2. It is your responsibility to ensure that your Personal Access Code (PAC) to access online banking is protected. Please observe the following security practices:
    • Select a Personal Access Code (PAC) that is easy for you to remember but difficult for others to guess.
    • Never use the same Personal Access Code (PAC) or password for everything
    • Do not select a part of your PIN (your ATM ‘key’) or another password.
    • Keep your Personal Access Code (PAC) confidential and do not share it with anyone.
    • Do not write your Personal Access Code (PAC) down or store it in a file on your computer.
    • Never disclose your Personal Access Code (PAC) in a voice or email, and do not disclose it over the phone.
    • Ensure no one observes you typing in your Personal Access Code (PAC).
    • Change your Personal Access Code (PAC) on a regular basis. We suggest every 90–120 days.
    4. Do you need to consider what devices (computer, tablet or phone) when accessing your online account?
    1. EKC has provided a secure channel for you to communicate with us. Once the information has reached your computer, phone or tablet, it's up to you to protect it.
    5. How do you protect your information?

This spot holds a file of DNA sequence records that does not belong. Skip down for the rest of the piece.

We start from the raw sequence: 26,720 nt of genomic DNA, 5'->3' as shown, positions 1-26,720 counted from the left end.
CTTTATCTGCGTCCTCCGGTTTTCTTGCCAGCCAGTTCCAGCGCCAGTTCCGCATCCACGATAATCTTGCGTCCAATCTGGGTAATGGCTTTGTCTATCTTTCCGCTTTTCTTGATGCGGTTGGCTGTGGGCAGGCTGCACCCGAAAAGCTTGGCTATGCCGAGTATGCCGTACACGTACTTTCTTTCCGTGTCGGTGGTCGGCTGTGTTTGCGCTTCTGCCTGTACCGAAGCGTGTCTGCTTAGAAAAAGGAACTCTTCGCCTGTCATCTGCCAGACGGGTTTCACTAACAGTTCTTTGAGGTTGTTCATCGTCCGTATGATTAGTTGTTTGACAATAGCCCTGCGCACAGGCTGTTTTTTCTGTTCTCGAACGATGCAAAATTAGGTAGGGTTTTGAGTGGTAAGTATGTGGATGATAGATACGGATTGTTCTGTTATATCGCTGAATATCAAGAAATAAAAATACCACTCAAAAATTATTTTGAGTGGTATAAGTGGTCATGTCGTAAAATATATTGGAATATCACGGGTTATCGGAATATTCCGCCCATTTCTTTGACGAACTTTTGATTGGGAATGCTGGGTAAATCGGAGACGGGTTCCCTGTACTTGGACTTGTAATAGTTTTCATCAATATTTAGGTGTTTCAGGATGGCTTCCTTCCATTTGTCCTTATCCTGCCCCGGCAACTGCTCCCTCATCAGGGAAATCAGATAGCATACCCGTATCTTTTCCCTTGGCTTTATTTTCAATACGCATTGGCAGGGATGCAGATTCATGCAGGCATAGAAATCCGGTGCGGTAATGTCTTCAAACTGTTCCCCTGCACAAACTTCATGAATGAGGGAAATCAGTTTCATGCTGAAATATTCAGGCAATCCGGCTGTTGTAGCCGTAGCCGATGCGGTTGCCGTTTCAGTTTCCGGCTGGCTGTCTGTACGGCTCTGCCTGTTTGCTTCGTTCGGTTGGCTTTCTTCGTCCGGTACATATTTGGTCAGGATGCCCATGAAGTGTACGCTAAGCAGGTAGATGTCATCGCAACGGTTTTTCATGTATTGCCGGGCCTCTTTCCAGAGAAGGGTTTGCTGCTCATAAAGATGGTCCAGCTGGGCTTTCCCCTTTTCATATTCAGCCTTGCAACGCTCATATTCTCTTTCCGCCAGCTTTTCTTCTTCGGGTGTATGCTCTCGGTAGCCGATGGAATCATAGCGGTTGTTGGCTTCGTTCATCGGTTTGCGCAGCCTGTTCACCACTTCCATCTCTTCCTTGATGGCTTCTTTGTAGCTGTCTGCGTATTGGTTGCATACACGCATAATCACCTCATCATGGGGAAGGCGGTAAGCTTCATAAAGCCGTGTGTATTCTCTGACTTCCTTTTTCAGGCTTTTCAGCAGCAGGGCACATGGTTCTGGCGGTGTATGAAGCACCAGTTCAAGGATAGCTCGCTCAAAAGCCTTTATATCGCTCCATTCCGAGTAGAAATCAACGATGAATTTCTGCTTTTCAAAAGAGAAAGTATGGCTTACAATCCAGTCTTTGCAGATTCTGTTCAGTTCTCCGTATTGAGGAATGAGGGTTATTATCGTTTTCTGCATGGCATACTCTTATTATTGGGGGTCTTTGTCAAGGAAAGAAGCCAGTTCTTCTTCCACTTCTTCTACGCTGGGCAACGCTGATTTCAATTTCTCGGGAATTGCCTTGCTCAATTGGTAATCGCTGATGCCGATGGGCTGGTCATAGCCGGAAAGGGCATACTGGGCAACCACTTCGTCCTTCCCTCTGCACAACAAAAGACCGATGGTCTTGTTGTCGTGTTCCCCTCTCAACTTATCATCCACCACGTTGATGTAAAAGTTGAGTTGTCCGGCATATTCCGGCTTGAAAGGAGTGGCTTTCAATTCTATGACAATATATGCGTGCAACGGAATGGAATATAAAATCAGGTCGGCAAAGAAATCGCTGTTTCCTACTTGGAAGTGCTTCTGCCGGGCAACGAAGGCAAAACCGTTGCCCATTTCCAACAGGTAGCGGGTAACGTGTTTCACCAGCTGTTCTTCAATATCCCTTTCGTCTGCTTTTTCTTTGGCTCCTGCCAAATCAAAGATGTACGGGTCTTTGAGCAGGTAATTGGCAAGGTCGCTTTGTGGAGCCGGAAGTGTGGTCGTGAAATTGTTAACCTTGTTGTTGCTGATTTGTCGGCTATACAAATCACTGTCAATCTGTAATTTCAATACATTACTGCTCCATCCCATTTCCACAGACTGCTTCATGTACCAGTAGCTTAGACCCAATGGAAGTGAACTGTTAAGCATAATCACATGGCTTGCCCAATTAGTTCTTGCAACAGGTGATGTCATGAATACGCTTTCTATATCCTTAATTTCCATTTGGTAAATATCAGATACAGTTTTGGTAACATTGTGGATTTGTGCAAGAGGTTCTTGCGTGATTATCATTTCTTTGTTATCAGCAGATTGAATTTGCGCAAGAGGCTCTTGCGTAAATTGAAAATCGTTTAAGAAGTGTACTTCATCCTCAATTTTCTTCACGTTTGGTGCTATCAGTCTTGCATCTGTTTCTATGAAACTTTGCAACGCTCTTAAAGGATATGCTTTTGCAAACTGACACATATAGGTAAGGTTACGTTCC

1. Never leave your computer unattended while using our online banking services.
    2. Always exit the site using the logout button and close your browser if you step away from your computer. Your browser may retain information you entered in the login screen and elsewhere until you exit the browser.
    3. Secure or erase files stored on your computer by your browser, so others cannot read them. Most browsers store information in non-protected (unencrypted) files in the browser's cache to improve performance. These files remain there until erased. They can be erased using standard computer utilities or by using your browser feature to ‘empty’ the cache.
    4. Disable automatic password-save features in the browsers and software you use to access the Internet.
    5. Install and use a quality anti-virus program. As new viruses are created each and every day, be sure to update your anti-virus program often. It is recommended you update anti-virus definitions weekly. Scan all download files, programs, disks and attachments and only accept files and programs from a trusted source.